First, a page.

Gold Particles Discovered in Leaves of Eucalyptus Trees
Posted on October 23, 2013
Scientists from The Commonwealth Scientific and Industrial Research Organisation (CSIRO) have discovered gold particles in the leaves of Eucalyptus trees. The trees draw up the gold particles from the Earth via their root system and deposit in their leaves and branches. Using CSIRO's Maia detector for x-ray elemental imaging at the Australian Synchrotron, the research team was able to locate and see the gold in the leaves. An image of a eucalyptus leaf containing traces of gold is pictured above.
CSIRO geochemist Dr Mel Lintern said in a statement, "The eucalypt acts as a hydraulic pump - its roots extend tens of metres into the ground and draw up water containing the gold. As the gold is likely to be toxic to the plant, it's moved to the leaves and branches where it can be released or shed to the ground."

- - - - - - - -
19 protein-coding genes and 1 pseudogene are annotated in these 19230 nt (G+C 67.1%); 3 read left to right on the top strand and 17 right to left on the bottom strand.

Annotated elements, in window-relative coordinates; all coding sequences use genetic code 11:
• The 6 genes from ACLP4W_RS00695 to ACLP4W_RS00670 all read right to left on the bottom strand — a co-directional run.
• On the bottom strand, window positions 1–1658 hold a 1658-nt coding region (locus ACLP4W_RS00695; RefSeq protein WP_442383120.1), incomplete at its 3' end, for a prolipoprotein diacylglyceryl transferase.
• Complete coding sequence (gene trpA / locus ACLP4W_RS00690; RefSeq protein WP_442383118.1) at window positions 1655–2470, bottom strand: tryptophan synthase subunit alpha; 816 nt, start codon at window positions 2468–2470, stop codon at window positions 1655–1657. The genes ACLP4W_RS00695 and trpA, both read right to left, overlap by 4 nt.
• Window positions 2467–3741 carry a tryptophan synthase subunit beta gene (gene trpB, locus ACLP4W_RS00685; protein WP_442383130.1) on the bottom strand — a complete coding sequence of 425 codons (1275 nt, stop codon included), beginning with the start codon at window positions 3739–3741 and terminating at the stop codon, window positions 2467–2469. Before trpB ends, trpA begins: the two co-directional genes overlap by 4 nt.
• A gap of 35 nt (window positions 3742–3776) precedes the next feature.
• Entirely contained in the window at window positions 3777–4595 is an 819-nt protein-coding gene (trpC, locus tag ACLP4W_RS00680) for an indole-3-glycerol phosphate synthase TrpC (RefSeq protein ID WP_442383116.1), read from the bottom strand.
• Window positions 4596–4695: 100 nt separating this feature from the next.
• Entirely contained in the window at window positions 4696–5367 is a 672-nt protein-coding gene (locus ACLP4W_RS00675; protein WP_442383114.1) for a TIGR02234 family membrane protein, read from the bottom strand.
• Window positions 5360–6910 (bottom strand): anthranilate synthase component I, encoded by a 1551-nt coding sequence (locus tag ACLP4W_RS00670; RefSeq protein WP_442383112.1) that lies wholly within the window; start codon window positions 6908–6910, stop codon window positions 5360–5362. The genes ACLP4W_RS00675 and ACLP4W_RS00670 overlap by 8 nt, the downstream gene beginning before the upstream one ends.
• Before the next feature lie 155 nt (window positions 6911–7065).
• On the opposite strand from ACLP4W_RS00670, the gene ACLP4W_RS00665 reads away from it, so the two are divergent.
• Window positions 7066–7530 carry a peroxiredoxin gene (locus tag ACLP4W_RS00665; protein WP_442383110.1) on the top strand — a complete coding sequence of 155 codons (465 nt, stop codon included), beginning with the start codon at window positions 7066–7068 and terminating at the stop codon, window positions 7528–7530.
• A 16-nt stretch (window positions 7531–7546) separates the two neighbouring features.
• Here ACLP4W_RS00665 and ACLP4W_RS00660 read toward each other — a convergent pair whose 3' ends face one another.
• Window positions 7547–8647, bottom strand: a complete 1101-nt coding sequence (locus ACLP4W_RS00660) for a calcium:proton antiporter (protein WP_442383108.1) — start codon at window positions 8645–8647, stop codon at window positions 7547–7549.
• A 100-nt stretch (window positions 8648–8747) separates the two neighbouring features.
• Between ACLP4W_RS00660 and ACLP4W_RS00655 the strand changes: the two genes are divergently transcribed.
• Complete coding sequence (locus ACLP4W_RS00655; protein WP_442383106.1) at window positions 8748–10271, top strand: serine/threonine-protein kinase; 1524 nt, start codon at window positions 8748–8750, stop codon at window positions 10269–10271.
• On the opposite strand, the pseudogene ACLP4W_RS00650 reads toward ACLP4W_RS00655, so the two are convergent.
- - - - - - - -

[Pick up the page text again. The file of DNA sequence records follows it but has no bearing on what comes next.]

The traces of gold found in the leaves is too minute to spark a gold rush, but scientists say the discovery could be used to indicate where gold deposits are buried up to tens of meters under ground. They also say it could be used to find other metals, such as zinc and copper. Take a look:
The research was published here in the journal, Nature Communications.